more » ... -cranial bleeding, or to allow surgeons access to intracranial tumours. Additional reasons for performing a craniotomy can include allowing surgeons to insert probes into the brain for treatments of diseases such as Parkinsons, or to assist in the repair of the skull and other cranial problems after trauma. One final reason for performing a Craniotomy is in the treatment of Craniosyntosis. Craniosyntosis, the premature fusion of one or more sutures of the skull, is a rare congenital defect. The standard treatment for a diagnosed case of Craniosynostosis is a surgical remodeling of the skull. In the majority of cases this involves the Fronto-orbital advancement, but can require more complex strategies up to a complete reshaping of the calvaria. The planning for this surgery is based on two significant factors, allowing the brain to grow again normally without any hindrances, and for aesthetic reasons. One significant problem within the surgical procedure is the conveyance of this planning to the patient. The current method involves the surgeon remembering the plan, and using his / her experience drawing fresh the plan on the skull. This method v Abstract is clearly not accurate, and a second problem is that prior to the craniotomy occurring, this plan can be significantly smudged and distorted. There have been many attempts at performing robot assisted surgeries for this procedure; however, most of them involve the adaption of large industrial robots that impact significantly on the operating room, the surgeon and the surgical workflows. They have been poorly accepted by the surgeons because in this critical section of the procedure, their years of experience are wasted as they only watch. Aim of the Project To solve the outlined problems, this work aimed to develop a completely new concept for robotic surgery. A new robot was engineered that was small, mobile and hand-held, capable of seamless integration into the Operating Room with the exact same accuracy of the larger industrial modified robots. In this thesis, I describe the work involved in the system architecture definition, mechatronic design, implementation of the electronic drives, navigation algorithms, software GUI for the surgeon and ancillary safety watchdog systems. System Architecture and Workflow Integration The robot was realised as a hand-held mobile robot, with two active driving wheels for navigation along the trajectory. The robot allowed active controlled motion along a trajectory that was pre-operatively planned on a separate workstation. The Surgical Craniotomy Tool is fixed between the two wheels and cuts directly along the trajectory. The position of the robot was tracked passively by an optical tracking system. The surgeon holds and handles the robot like a normal tool, with the speed intuitively controlled through the tilting of the robot. vi Abstract Mechatronic Design The first robot prototype was developed and built with two actively driven wheels, and passive control over the cutting depth. This was later further developed to include two more active axes for cutting depth and cutting angle. The robot has a complete weight of only 800gms. The motor section may be removed and after sterilisation reconnected with a self-aligning mechanism. This concept protects the sensitive electronic components and encoders from the heat and moisture during sterilisation. The cutting angle and depth is controlled through a parallel kinematic linkage of the wheel axles. The ability to cut on an angle prevents a disjointed section of bone from being pushed into the cranial cavity and pushing on the brain. To ac hieve the necessary traction on the wheels, an opposing force is generated on the underside of the skull by a hook at the end of the craniotomy tool. The wheels are fitted with spikes which can penetrate the top layer of bone, and maintain grip despite the use of water spray. The wheel design includes a security flange preventing excess penetration and allowing their use on the softer thinner skulls of infants. Navigation Algorithms and Man-Machine Interfaces The movement of a mobile robot on a 3 dimensional surface has found very little attention in previous approaches of robot-assisted surgery. In this application, the robot and trajectory segments are tracked in all 6 degrees of freedom. For the navigation of the hand-held robot only three degrees of freedom are required. The use of a Frenet Frame allows this necessary reduction for the control loop without any negative side effects. The tilt of the robot, which is used to control the speed, shifts the cutting axis of the Craniotomy relative to the contact point of the wheels. The same is true for the lateral lean of the robot due to the skull curvature. There variations need to be compensated. This compensation is achieved with adjustment of the Frenet Frame definitions. This Frenet Frame is then used as input vii Abstract to a velocity control loop for the active steering of the robot in minimising the angular error. The robot's velocity is then controlled by the tilt of the robot. The robot tilts around it's wheel axis when the surgeon pushes or pulls intuitively. To determine the inclination, the position upon activation of the drill through its footpedal is used as a reference for each cut. Safety System Integration The risk analysis had identified two significant events that could lead to a substantial risk that could not be mitigated within the initial system structure and workflow. The first problem related to a poor registration, and the second was a potential software error. It is very difficult to improve on the registration accuracy of the point to point method used, therefore additional data was collected to allow assessment of the likely validity of the registration. After the point to point registration, the surgeon uses the pointer to trace out the edge of the skin flap on the skull. This data is used for a second registration through the ICP algorithm with the CT data. This registration is not used for navigation, but the correlation between these two registration methods provides an indication to the surgeon on the likelihood of validity. Additionally this data is used as an absolute safety border for the robots navigation. During the operation, further data is then gathered from the robot, updating the ICP algorithm, and maintaining an updated validity check of the registration. The second problem is more serious, that is a software error leads to an interruption in communication, the PID-controlled motors will continue to drive past any safety border at the velocity last set before the communications interruption. To solve this problem, a new Safety Watchdog was implemented on an FPGA to statistically monitor the communications in the system. If any abnormality is detected the motors can be shut off. viii Abstract Conclusion This work described a new robot assisted surgical system that could be completely integrated into the surgical workflow that in contrast to previous approaches is highly intuitive to use. The system allows the cutting of accurate craniotomies, based on pre-operative planning and was achieved without the normal drawbacks of robot assisted surgery, specifically without any large influence on the surgical workflow or impact on the layout in the operating room. The system does not attempt to replace the surgeon, but alternately supports them in the critical phase of the operation. ix Kurzfassung Im Rahmen des Computer Aided Training for Surgeons and Engineers Projekts (CompuSurge) wurde eine Lösung zur minimal traumatischen robotergestützten Chirurgie entwickelt [58] [57]. Problemstellung Kraniotomien, chirurgische Eingriffe zur Öffnung des Schädels, werden häufig in der Neurochirurgie sowie in der Mund-Kiefer-und Gesichtschirurgie durchgeführt. Mit dieser Methode können intrakranielle Blutungen behandelt werden und es wird ein Zugang zu intrakraniellen Tumoren ermöglicht. Desweiteren lassen sich mit Hilfe der Kraniotomie Sonden in das Gehirn einführen, um Krankheiten wie Parkinson zu behandeln oder die Reparatur des Schädels und anderer kranialer Probleme nach einem Trauma zu unterstützen. Außerdem kann mit Hilfe der Kraniotomie Kraniosynostose, die vorzeitige Verknöcherung einer oder mehrerer Schädelnähte, behandelt werden. Die Standardbehandlung für eine diagnostizierte Kraniosynostose ist eine chirurgische Umgestaltung des Schädels, in der Mehrzahl der Fälle durch das "Frontat-orbital Advancement". Außerdem können auch komplexere Maßnahmen bis zu einer kompletten Neugestaltung der Schädeldecke durchgeführt werden. Die Operation hat hauptsächlich zum Ziel, dass das Gehirn wieder normal und ungehindert wachsen kann. Ein zweiter nicht unwesentlicher Faktor ist die Ästhetik. Die Operation wird vom Chirurg mit Hilfe einer sogenannten Kephalometrie-Analyse basierend auf Röntgenbildern oder CT-Aufnahmen xi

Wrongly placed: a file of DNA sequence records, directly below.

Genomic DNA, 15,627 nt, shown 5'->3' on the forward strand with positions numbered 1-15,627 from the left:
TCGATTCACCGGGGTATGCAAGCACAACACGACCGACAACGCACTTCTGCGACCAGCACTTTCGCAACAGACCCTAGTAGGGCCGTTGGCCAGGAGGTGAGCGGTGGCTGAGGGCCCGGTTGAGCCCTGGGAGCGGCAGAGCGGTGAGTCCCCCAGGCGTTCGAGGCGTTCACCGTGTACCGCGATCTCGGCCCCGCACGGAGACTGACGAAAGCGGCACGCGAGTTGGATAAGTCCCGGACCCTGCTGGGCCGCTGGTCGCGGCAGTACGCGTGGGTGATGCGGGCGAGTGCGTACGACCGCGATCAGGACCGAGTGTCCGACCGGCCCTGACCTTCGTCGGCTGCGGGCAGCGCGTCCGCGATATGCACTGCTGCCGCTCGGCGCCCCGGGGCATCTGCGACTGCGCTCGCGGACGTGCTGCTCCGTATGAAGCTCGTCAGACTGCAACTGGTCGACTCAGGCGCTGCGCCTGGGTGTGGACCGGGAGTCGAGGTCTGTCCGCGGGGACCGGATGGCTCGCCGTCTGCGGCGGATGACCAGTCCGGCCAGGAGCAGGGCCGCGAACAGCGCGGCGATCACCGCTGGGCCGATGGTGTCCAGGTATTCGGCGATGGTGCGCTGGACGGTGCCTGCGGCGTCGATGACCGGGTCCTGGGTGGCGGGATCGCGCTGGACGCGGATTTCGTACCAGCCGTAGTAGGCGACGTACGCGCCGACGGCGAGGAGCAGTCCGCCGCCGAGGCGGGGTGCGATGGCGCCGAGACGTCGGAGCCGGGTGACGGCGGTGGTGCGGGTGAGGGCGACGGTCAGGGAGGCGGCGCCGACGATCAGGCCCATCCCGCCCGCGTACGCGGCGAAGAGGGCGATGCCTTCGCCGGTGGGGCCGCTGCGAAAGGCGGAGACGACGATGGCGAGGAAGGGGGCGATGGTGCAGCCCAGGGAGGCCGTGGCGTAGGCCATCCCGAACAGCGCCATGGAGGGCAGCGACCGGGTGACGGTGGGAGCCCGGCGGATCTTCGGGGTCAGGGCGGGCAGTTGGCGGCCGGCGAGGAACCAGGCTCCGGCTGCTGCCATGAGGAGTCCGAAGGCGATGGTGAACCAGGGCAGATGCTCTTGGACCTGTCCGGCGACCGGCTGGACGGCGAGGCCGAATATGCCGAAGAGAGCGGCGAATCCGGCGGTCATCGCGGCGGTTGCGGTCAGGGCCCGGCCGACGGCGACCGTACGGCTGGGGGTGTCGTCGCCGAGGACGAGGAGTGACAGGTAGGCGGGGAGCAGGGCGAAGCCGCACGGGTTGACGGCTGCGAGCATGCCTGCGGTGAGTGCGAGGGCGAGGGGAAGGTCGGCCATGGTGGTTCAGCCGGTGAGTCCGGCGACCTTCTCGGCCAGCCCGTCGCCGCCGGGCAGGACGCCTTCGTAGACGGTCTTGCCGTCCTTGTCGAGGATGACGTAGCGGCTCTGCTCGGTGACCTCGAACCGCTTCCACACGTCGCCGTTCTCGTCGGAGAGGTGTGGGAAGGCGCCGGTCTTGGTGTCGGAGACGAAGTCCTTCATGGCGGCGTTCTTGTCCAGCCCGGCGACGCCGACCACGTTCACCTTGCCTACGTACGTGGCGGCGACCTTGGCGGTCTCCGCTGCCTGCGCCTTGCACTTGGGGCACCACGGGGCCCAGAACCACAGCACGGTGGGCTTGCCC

doi:10.5445/ksp/1000034461 fatcat:bupqhtnppzhlnldy4nmcsklzvm